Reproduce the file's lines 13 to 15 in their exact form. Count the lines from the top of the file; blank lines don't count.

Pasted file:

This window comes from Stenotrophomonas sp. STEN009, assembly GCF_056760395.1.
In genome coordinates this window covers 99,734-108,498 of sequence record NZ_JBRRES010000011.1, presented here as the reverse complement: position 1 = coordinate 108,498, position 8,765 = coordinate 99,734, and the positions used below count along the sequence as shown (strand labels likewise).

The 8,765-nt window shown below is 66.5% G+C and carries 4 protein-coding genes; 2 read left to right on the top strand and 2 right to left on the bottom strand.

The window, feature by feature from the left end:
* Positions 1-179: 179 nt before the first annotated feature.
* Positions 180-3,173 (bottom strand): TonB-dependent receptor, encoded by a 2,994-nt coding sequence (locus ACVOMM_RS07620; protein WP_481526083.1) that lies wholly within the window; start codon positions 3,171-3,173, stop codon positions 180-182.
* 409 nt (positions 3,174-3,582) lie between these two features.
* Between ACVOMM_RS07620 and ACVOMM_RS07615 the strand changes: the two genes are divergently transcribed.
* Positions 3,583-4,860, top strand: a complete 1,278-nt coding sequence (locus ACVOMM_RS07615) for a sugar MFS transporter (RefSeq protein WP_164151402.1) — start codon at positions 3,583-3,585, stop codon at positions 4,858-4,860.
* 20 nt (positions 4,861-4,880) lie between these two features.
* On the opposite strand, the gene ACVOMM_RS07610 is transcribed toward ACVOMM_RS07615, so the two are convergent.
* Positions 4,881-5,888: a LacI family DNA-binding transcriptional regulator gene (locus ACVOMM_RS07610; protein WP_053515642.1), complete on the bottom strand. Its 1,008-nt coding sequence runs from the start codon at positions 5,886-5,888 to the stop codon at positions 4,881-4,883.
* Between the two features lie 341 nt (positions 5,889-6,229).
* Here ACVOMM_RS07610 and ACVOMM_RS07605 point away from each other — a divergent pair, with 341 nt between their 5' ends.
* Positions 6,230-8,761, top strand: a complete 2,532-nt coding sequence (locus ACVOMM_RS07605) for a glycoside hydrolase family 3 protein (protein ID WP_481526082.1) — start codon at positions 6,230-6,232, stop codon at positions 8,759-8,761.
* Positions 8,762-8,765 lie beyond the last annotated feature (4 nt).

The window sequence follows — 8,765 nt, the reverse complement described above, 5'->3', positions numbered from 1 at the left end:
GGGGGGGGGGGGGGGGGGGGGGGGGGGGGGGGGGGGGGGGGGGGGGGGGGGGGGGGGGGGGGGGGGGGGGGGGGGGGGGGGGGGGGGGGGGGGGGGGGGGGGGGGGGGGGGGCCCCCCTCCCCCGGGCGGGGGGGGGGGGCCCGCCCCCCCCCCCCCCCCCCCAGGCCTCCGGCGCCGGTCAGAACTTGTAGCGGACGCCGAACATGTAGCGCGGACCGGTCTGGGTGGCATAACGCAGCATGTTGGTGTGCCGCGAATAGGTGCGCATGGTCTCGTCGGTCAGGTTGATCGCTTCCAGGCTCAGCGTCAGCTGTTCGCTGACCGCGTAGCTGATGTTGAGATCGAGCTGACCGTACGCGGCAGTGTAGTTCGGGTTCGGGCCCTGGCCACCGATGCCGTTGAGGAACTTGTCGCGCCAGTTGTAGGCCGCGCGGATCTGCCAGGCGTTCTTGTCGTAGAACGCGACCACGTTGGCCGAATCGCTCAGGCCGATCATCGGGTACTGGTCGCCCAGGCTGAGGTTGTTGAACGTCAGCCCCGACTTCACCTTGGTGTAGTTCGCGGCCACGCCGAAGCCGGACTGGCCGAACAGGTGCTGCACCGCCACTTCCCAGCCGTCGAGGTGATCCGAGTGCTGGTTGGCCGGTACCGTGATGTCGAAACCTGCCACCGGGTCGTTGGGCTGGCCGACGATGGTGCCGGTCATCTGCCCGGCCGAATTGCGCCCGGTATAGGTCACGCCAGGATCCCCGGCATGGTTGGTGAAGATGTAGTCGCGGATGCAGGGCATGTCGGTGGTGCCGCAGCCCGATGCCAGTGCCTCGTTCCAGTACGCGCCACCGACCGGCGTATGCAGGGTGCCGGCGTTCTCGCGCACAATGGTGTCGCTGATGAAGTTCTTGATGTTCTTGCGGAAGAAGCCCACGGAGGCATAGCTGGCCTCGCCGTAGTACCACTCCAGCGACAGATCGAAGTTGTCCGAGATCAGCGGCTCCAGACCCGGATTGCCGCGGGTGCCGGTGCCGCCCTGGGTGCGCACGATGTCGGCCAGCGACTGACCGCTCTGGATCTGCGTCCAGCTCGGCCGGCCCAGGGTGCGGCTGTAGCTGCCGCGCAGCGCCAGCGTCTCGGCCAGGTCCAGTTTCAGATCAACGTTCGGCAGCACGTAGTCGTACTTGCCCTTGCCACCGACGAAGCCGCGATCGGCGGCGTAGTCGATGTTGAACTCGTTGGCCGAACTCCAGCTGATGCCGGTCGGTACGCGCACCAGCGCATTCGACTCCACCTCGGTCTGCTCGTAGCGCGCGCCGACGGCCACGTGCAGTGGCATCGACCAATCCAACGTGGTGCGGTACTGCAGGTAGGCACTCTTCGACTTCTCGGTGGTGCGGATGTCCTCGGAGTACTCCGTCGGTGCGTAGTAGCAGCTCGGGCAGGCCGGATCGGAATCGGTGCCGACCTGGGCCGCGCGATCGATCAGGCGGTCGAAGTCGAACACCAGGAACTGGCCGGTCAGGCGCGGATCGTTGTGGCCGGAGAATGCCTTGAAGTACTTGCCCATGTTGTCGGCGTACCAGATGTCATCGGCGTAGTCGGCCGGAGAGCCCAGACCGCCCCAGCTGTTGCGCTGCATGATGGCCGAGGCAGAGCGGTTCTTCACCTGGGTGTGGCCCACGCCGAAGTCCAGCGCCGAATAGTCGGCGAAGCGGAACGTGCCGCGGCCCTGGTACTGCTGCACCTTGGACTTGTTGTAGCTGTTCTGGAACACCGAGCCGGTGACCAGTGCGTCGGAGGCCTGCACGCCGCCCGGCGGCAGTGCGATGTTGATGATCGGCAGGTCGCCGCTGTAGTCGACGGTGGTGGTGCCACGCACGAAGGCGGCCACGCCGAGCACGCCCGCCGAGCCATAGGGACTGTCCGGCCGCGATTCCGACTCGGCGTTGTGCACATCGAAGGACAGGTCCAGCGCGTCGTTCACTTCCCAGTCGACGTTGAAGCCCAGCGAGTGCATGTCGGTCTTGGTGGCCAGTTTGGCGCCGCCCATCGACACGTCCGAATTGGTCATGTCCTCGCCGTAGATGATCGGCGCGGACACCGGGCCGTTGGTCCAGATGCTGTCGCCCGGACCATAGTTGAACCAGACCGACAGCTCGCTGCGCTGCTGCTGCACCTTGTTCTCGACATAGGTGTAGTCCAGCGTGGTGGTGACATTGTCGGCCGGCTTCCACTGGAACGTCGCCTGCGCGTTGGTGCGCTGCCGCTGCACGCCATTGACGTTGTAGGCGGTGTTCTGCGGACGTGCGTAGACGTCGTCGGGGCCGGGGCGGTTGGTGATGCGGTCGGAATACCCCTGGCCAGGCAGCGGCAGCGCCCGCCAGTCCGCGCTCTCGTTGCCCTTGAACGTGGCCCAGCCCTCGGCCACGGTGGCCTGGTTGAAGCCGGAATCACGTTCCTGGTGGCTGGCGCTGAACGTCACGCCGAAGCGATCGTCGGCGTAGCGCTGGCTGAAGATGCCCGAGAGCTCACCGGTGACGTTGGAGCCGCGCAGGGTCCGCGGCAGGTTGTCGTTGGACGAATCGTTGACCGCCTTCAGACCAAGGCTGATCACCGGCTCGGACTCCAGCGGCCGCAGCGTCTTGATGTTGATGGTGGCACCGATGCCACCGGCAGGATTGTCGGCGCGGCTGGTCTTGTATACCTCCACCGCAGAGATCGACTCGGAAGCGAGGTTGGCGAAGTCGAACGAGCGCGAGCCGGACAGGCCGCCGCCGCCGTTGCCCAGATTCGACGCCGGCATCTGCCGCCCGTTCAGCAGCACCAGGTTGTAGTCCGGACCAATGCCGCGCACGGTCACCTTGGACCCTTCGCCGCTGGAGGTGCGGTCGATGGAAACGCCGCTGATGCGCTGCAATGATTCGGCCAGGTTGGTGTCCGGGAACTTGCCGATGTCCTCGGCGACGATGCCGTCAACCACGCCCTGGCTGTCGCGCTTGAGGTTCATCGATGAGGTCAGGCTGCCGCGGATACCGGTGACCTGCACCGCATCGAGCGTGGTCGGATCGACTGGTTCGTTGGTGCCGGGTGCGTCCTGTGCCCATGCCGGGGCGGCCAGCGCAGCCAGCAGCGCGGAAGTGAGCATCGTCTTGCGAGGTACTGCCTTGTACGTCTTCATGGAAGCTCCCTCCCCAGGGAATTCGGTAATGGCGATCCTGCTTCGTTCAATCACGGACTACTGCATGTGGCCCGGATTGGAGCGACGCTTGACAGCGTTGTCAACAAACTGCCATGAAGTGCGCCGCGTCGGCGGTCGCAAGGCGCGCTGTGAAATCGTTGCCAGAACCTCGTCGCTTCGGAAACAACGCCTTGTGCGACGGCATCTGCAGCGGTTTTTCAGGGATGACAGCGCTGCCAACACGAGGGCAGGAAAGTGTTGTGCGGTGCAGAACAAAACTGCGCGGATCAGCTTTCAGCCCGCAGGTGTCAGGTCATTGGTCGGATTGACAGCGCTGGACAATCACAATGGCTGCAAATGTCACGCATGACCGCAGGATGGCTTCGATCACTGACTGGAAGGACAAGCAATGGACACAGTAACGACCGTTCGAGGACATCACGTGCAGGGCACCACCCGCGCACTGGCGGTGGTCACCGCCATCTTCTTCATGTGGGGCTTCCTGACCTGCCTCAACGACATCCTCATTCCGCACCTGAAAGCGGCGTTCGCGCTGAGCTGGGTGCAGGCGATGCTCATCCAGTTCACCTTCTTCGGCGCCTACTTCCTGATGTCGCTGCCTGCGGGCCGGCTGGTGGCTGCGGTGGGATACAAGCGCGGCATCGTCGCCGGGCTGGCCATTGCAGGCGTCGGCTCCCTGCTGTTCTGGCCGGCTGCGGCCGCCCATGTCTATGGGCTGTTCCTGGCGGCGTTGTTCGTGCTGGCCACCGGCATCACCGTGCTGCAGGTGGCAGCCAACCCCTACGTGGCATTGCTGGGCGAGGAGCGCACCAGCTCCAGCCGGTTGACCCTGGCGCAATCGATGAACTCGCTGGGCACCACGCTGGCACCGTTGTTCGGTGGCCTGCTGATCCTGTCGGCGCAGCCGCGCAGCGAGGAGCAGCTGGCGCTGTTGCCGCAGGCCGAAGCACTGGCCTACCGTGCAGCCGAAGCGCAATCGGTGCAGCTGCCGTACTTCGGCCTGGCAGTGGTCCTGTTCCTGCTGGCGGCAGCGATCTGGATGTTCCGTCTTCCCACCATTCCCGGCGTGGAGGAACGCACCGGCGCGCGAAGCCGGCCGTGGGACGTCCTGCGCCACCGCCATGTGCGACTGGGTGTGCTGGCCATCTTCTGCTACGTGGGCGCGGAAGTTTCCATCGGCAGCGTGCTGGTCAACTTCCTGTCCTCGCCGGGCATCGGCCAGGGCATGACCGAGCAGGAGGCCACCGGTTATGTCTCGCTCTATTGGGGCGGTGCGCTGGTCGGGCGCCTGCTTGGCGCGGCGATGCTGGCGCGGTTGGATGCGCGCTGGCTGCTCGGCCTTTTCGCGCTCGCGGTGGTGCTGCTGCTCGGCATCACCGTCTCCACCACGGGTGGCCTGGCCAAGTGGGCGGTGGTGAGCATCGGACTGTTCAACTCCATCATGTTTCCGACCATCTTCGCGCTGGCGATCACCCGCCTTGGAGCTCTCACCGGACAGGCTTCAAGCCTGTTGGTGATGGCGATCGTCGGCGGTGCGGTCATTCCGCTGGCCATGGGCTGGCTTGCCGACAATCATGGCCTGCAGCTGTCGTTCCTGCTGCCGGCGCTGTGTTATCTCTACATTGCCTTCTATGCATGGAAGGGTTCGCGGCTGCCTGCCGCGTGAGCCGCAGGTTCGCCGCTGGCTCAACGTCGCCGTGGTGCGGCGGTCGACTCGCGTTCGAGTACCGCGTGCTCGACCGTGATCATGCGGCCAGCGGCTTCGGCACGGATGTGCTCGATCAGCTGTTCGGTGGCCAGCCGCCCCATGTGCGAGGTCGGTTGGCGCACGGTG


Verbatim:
* Between the two features lie 341 nt (positions 5,889-6,229).
* Here ACVOMM_RS07610 and ACVOMM_RS07605 point away from each other — a divergent pair, with 341 nt between their 5' ends.
* Positions 6,230-8,761, top strand: a complete 2,532-nt coding sequence (locus ACVOMM_RS07605) for a glycoside hydrolase family 3 protein (protein ID WP_481526082.1) — start codon at positions 6,230-6,232, stop codon at positions 8,759-8,761.